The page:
In a place like Dallas, most of us just assume that sex work is a thing that happens here, in back-alleys and strip clubs. Of course, the actual reality of sex work in our city is much different, but it is rare that we are blatantly confronted with its existence. That is, of course, until the eXXXotica convention announced its arrival to Dallas with a massive billboard on the Dallas North Tollway, among other advertisements.
The event has been planned for months, and this week, the Dallas Women’s Foundation came out in strong opposition against the event. As Foundation President and CEO Roslyn Dawson Thompson told The Dallas Morning News that the organization opposes the eXXXotica event because “there is a huge correlation between pornography, sex trade, violence against women, and trafficking.” When you consider the thousands of women who willingly and autonomously engage in sex work every day, though, this rhetoric is as offensive as it is outdated.
First, it is nigh impossible to determine the extent of sex trafficking in the United States or any other country. Many statistics collected on the issue are vastly inflated, and come from organizations that don’t always practice the most scientific of methodologies. As retired sex worker Maggie McCall wrote in The Washington Post last year, “statistical malpractice has always been typical of prostitution research.” She further notes that “the incentive to produce it has dramatically increased in the past decade, thanks to a media-fueled moral panic over sex trafficking.”
It is true that sex trafficking does account for the majority of reported human trafficking cases, but sex work and human trafficking are very much not even close to the same thing. We will never know how many hotel maids, agricultural workers, and restaurant employees are trafficked into the country to work, often in horrendous conditions for unlivable wages. But that issue is not nearly as sexy and morally polarizing as sex work, in which actual, real trafficking victims — not just consenting sex workers — are frequently hauled off to jail for prostitution.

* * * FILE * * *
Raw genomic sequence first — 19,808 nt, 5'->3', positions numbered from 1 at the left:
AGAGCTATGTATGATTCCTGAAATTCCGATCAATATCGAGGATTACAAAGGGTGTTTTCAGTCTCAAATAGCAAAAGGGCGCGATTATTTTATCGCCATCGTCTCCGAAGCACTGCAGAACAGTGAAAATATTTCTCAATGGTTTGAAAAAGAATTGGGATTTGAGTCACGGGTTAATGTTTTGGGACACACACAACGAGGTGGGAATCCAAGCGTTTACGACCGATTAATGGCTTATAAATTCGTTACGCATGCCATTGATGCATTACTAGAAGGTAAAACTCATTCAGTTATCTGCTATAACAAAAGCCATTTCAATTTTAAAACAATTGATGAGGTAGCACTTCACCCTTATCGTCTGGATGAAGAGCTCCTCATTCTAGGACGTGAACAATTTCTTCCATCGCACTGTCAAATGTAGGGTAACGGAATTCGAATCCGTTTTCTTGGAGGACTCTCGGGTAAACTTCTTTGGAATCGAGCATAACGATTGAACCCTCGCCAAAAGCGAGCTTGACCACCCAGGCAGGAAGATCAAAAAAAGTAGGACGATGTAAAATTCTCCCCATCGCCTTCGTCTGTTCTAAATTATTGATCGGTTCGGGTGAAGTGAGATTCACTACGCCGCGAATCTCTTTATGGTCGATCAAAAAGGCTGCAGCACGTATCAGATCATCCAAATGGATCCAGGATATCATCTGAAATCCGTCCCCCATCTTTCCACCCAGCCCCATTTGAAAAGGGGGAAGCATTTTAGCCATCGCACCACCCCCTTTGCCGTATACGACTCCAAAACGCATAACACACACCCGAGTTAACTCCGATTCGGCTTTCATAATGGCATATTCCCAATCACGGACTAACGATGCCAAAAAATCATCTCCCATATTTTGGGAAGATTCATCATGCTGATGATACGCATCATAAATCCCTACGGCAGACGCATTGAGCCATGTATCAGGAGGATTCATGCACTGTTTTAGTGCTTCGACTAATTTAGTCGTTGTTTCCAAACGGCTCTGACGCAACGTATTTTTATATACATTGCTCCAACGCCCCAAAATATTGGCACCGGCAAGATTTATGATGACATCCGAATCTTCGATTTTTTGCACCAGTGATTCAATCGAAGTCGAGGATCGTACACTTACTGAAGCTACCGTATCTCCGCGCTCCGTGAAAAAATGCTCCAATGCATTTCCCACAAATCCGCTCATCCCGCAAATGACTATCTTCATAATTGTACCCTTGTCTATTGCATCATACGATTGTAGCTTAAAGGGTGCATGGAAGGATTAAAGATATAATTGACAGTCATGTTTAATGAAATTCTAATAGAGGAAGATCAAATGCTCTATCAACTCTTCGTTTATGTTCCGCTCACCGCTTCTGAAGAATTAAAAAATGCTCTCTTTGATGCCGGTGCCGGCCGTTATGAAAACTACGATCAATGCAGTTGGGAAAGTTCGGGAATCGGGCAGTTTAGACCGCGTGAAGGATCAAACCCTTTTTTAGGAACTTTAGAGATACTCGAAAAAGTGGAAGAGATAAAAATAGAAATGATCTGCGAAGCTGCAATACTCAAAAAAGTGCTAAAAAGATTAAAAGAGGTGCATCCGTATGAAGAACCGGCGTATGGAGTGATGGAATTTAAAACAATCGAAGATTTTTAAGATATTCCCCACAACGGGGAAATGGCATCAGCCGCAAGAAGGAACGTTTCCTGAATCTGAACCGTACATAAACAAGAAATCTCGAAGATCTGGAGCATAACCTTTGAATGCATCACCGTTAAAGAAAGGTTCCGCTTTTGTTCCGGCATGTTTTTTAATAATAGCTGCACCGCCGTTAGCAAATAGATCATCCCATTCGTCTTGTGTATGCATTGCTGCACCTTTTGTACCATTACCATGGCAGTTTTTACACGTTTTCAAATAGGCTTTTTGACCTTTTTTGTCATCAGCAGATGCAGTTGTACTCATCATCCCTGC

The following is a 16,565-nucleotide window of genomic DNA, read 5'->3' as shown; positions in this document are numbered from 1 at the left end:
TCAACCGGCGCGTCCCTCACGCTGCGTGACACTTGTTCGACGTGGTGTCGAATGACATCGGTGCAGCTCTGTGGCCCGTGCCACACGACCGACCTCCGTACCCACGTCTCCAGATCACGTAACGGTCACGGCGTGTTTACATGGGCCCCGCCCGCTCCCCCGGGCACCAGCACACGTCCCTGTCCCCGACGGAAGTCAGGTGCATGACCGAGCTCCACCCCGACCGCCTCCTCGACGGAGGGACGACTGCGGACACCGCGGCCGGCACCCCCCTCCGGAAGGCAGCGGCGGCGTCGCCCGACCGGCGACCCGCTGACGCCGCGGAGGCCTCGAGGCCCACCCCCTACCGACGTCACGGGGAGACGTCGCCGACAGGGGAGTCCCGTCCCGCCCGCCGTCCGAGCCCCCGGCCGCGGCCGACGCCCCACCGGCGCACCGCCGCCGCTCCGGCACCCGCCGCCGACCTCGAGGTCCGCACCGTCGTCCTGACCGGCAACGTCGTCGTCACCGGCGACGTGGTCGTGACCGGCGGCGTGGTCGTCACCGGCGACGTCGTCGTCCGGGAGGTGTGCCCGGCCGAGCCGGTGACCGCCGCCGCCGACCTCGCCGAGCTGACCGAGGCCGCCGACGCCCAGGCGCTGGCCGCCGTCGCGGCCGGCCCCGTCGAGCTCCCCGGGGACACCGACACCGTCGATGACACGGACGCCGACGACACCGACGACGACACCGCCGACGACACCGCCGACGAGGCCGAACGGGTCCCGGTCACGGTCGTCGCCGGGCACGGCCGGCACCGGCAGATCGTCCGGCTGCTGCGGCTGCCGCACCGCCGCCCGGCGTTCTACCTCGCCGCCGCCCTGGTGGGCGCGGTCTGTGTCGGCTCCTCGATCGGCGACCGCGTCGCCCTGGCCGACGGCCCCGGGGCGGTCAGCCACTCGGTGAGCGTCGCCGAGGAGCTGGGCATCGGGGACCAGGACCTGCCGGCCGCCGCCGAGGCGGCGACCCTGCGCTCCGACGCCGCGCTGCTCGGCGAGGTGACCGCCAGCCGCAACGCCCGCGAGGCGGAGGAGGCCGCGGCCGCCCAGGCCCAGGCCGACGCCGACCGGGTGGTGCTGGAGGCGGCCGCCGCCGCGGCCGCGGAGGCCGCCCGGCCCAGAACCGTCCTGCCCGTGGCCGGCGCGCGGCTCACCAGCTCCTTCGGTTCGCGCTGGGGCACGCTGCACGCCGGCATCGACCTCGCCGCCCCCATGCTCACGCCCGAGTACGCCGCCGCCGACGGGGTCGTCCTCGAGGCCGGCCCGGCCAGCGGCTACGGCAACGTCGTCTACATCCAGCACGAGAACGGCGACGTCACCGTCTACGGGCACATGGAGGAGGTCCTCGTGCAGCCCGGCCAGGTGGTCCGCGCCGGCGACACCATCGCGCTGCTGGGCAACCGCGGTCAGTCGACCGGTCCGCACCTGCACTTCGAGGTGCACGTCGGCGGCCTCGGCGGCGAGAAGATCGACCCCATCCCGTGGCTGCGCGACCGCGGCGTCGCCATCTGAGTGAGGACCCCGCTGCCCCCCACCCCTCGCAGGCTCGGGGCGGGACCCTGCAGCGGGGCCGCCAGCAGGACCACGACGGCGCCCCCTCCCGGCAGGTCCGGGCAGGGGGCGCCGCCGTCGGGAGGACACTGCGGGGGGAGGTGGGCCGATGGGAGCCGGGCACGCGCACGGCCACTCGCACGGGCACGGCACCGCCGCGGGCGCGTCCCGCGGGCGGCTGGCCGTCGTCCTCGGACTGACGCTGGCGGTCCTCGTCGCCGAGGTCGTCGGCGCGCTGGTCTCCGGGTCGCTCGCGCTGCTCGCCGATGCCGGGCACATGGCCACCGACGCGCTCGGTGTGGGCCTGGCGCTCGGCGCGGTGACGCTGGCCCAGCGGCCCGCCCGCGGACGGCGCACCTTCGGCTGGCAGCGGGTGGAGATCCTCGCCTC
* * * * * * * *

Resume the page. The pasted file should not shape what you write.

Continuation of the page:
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And that happens right here in our fair city. The Dallas Police Department, as part of their Prostitution Diversion Initiative, is instructed to treat prostitutes as “victims” instead of criminals. When they are arrested, they are offered participation in a 45-day diversion program in exchange for reduced or dropped charges. A 2013 analysis by the Texas Criminal Justice Coalition found that the Initiative was a success, but only in that it helped sex workers access crucial services, like healthcare and feeding programs. Of course, considering that the many sex workers on the street live in poverty, these interventions likely would have been a success even if the attendees of the PDI were not exposed to whorephobic rhetoric that blames them for the “effects of high-risk sex” on their john’s family.
This mentality, one that Dallas mayor Mike Rawlings has now co-signed, is rooted in an incredibly problematic opposition to sex work of any kind. For many people who share the Foundation’s belief, sex work of any kind is demeaning, because women couldn’t possibly enjoy sex enough to want to do it for money. In contrast, a 2013 analysis of actresses in pornographic films found that women in the industry had higher self-esteem than women who were not. Perhaps more notably, they were more satisfied with their own sex lives than women who don’t do it in front of a camera.
It is true that Texas is very generally a sex-negative state, which likely contributes to this mentality, which many sex-workers would describe as “whorephobic.” Most schoolchildren aren’t required to be educated about condoms, pornography, or anything other than the basic “don’t have sex” talk in the curriculum, and you couldn’t even buy or sell sex toys without calling them “novelties” until 2008, for fuck’s sake. As such, it’s really no surprise that a Dallas organization is clutching its pearls as hundreds of consenting adults plan to diverge on the Kay Bailey Hutchison Convention Center with all minds on sex — casual, committed, or otherwise.
There is no doubt that sex trafficking and violence against women are problematic in Dallas and everywhere else on the planet, but setting your sights on an event that encourages consenting adults of all walks of life to come together and learn about sex, pornography, and the industry is aiming at the wrong target. As well-intentioned as these concerns may be, the eXXXotica Expo isn’t the problem, and neither is pornography or any other kind of sex work engaged in by women giving their enthusiastic consent.